Let us comment each of the axioms of the previous definition. Axiom
\textbf{Der 1} ensures that $\sD(A)$ ``looks like'' a category of $A$-shaped
diagrams. Axiom \textbf{Der 2} says that isomorphisms in $\sD(A)$ can be
tested ``pointwise''. We have already seen that axiom \textbf{Der 3d} ensures
the existence of left Kan extensions. Finally, axiom \textbf{Der 4d}
intuitively says that ``Kan extensions are computed pointwise''.
\end{paragr}
\begin{example}
Let $\C$ be a category. The op\nbd{}prederivator represented by $\C$ always
satisfy axioms \textbf{Der 1} and \textbf{Der 2}. We have already seen that
axioms \textbf{Der 3d} means exactly that $\C$ admits left Kan extensions in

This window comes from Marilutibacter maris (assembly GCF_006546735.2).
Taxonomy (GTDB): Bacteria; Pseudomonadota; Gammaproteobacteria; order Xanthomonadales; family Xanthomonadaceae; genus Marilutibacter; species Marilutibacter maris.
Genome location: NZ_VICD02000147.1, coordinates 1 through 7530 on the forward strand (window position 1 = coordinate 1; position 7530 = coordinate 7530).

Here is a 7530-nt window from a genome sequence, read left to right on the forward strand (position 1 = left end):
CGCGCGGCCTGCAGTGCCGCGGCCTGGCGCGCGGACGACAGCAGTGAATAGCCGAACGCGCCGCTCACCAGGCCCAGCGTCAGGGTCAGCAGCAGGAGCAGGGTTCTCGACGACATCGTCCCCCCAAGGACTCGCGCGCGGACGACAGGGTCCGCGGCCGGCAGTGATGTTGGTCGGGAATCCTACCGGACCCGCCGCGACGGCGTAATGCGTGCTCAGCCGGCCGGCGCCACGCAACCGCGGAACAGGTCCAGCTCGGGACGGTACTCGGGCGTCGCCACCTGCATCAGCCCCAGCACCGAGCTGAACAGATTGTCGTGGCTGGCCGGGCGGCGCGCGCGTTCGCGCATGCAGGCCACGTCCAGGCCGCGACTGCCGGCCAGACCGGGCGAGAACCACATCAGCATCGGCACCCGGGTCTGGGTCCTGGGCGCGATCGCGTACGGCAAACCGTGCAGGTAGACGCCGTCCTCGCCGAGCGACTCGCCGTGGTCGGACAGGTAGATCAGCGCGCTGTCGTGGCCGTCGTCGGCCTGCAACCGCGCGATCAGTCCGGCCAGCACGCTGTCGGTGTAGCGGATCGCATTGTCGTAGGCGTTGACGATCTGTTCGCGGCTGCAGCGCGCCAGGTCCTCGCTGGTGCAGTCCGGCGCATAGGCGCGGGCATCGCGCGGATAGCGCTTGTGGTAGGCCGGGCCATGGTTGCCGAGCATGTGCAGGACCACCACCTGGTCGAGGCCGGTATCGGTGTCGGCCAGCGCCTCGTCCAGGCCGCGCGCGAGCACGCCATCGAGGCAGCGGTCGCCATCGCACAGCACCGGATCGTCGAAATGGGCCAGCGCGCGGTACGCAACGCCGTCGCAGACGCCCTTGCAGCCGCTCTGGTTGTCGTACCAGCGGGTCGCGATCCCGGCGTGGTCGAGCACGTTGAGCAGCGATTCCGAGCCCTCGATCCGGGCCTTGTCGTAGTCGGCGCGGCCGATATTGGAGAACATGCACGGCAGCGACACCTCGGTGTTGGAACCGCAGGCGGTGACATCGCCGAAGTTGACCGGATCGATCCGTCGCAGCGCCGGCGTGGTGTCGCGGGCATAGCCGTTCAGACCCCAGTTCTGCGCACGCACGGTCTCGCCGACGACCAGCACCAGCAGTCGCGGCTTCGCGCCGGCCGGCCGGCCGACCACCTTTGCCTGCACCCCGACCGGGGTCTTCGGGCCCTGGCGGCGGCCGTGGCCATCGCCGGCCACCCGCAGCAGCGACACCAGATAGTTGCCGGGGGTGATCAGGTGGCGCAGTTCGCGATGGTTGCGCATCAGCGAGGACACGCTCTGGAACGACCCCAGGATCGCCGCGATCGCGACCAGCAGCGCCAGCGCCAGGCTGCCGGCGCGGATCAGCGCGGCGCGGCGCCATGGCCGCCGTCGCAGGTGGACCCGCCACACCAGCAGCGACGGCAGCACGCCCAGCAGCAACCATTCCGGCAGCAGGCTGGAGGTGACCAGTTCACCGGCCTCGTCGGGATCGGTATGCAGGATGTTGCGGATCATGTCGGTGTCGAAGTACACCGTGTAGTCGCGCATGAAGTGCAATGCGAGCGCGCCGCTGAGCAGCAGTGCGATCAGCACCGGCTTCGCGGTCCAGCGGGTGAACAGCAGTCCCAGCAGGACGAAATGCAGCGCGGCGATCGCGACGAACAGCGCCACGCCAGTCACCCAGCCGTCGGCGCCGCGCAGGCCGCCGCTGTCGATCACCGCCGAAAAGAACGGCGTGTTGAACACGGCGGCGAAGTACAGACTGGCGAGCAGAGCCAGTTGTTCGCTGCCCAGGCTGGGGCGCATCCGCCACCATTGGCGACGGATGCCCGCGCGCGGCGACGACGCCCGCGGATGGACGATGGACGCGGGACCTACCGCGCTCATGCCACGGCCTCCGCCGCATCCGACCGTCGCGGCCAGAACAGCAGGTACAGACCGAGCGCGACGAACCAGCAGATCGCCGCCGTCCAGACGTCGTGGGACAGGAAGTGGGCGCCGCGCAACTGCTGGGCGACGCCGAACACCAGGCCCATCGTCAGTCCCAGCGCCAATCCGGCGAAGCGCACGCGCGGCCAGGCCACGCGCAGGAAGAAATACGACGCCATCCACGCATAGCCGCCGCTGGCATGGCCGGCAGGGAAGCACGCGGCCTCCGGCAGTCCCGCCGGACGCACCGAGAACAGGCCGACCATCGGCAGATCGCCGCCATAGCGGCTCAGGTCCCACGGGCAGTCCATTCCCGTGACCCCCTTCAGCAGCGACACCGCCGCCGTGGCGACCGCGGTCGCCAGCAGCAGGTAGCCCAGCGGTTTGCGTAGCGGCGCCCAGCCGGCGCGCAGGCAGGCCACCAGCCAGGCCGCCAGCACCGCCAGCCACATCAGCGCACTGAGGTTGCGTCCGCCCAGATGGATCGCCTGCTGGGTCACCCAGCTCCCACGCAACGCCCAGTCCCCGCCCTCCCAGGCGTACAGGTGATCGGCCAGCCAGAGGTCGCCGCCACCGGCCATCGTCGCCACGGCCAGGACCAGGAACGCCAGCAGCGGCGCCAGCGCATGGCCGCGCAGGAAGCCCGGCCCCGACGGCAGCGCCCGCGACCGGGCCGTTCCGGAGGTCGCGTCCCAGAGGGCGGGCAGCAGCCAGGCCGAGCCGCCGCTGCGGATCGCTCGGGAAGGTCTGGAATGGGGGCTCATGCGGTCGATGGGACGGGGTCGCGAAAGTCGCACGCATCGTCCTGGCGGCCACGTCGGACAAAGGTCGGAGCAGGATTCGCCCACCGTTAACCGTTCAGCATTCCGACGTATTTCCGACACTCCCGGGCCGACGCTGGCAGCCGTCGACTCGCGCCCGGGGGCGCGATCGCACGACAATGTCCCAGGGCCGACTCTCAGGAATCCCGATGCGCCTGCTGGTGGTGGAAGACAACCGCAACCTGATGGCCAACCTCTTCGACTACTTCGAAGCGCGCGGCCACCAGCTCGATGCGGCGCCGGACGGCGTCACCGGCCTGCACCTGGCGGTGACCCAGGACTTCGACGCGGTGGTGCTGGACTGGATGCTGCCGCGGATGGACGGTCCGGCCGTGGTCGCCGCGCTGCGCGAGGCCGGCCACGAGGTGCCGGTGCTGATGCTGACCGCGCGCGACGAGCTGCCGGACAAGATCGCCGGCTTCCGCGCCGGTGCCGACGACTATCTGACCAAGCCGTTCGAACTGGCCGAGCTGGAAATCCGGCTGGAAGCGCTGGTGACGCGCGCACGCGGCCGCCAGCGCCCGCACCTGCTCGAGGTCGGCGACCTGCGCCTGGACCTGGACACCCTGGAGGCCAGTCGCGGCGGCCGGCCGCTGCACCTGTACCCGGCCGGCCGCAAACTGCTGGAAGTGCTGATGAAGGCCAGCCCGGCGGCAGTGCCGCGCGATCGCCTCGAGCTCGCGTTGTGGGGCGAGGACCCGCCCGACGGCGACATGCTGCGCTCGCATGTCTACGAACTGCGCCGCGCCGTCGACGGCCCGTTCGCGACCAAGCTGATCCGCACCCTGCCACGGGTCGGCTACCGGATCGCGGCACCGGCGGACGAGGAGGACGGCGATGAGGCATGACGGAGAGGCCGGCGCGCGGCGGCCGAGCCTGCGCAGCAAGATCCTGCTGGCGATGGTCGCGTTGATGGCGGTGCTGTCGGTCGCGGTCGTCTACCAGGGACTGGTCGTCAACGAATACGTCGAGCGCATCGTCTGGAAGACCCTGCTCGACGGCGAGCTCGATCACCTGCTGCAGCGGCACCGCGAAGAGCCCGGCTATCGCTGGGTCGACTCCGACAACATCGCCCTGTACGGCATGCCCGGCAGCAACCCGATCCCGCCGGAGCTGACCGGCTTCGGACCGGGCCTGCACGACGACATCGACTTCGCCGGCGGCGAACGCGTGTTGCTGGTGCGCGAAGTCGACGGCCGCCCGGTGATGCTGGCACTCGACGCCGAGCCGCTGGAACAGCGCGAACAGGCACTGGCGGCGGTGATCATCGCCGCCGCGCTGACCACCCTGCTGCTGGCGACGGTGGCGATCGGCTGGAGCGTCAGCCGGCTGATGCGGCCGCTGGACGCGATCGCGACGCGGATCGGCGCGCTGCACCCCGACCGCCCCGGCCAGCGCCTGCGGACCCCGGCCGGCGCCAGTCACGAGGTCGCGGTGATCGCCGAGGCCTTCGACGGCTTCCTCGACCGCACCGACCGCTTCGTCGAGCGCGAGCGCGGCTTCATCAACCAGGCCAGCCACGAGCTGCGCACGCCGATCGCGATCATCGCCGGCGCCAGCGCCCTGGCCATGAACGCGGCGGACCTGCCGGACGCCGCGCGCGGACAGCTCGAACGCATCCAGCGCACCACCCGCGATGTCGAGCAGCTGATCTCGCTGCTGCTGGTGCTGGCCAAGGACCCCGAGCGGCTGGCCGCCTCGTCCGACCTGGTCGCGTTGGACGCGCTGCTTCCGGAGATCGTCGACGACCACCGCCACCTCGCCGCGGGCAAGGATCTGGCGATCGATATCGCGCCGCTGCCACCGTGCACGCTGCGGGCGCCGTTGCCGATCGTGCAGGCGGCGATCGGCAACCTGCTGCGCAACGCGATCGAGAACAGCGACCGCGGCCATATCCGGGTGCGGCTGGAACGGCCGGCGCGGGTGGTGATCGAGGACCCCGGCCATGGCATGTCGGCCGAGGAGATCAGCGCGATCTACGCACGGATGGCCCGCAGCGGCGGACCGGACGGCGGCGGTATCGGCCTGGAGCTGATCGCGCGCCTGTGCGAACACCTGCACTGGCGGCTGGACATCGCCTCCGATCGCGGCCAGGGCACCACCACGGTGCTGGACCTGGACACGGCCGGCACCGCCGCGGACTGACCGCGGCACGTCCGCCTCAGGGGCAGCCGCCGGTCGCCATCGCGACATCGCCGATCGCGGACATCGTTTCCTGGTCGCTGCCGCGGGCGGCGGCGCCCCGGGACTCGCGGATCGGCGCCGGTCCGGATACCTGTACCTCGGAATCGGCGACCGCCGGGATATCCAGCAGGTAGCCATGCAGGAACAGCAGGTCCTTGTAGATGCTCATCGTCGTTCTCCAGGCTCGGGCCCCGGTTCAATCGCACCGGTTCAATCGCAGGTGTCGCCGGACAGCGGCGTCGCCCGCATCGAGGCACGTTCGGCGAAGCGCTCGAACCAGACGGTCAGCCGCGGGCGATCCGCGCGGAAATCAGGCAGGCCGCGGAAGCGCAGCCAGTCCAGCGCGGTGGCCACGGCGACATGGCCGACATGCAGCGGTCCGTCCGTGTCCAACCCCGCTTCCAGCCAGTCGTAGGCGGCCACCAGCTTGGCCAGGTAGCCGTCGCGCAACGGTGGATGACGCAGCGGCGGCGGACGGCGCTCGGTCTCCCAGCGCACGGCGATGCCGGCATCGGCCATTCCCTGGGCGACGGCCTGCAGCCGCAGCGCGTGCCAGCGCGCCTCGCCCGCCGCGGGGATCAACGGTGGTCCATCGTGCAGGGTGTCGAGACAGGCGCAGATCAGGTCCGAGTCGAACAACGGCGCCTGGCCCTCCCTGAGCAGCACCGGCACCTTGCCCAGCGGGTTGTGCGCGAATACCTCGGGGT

the classical sense, in which case axiom \textbf{Der 4d} is automatically
satisfied. Hence, the op\nbd{}prederivator represented by $\C$ is a right
op\nbd{}prederivator if and only if $\C$ is cocomplete.
\end{example}
\begin{remark}
Beware not to generalize the previous example too hastily. It is not true in
general that axiom \textbf{Der 3d} implies axiom \textbf{Der 4d}; even in
the case of the homotopy op\nbd{}prederivator of a localizer.
\end{remark}
This motivates the following definition.
\begin{definition}\label{def:cocompletelocalizer}
A localizer $(\C,\W)$ is \emph{homotopy cocomplete} if the
op\nbd{}prederivator $\Ho(\C)$ is a right op-derivator.
\end{definition}
\begin{paragr}
Axioms \textbf{Der 3d} and \textbf{Der 4d} can be dualized to obtain axioms
\textbf{Der 3g} and \textbf{Der 4g}, which informally say that the
op\nbd{}prederivator has right Kan extensions and that they are computed
pointwise. An op\nbd{}prederivator satisfying axioms \textbf{Der 1},